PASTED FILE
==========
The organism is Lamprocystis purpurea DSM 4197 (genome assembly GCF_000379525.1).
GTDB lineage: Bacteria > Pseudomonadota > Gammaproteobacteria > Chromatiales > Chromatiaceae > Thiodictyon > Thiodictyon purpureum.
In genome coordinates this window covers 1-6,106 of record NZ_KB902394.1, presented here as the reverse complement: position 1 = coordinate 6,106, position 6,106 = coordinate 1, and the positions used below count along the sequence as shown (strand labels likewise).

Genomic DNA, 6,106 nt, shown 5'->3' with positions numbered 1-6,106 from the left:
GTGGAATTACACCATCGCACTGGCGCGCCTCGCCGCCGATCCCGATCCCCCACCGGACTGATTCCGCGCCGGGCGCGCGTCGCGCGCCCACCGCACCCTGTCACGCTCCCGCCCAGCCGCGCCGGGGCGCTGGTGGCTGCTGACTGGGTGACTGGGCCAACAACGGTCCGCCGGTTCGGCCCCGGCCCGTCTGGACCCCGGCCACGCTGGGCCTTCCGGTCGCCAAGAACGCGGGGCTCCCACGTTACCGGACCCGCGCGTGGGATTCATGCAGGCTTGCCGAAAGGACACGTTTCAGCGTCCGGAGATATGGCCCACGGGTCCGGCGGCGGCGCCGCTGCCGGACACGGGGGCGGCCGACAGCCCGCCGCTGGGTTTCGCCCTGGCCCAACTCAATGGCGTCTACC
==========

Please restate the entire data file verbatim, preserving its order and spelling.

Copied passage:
The organism is Lamprocystis purpurea DSM 4197 (genome assembly GCF_000379525.1).
GTDB lineage: Bacteria > Pseudomonadota > Gammaproteobacteria > Chromatiales > Chromatiaceae > Thiodictyon > Thiodictyon purpureum.
In genome coordinates this window covers 1-6,106 of record NZ_KB902394.1, presented here as the reverse complement: position 1 = coordinate 6,106, position 6,106 = coordinate 1, and the positions used below count along the sequence as shown (strand labels likewise).

Genomic DNA, 6,106 nt, shown 5'->3' with positions numbered 1-6,106 from the left:
GTGGAATTACACCATCGCACTGGCGCGCCTCGCCGCCGATCCCGATCCCCCACCGGACTGATTCCGCGCCGGGCGCGCGTCGCGCGCCCACCGCACCCTGTCACGCTCCCGCCCAGCCGCGCCGGGGCGCTGGTGGCTGCTGACTGGGTGACTGGGCCAACAACGGTCCGCCGGTTCGGCCCCGGCCCGTCTGGACCCCGGCCACGCTGGGCCTTCCGGTCGCCAAGAACGCGGGGCTCCCACGTTACCGGACCCGCGCGTGGGATTCATGCAGGCTTGCCGAAAGGACACGTTTCAGCGTCCGGAGATATGGCCCACGGGTCCGGCGGCGGCGCCGCTGCCGGACACGGGGGCGGCCGACAGCCCGCCGCTGGGTTTCGCCCTGGCCCAACTCAATGGCGTCTACC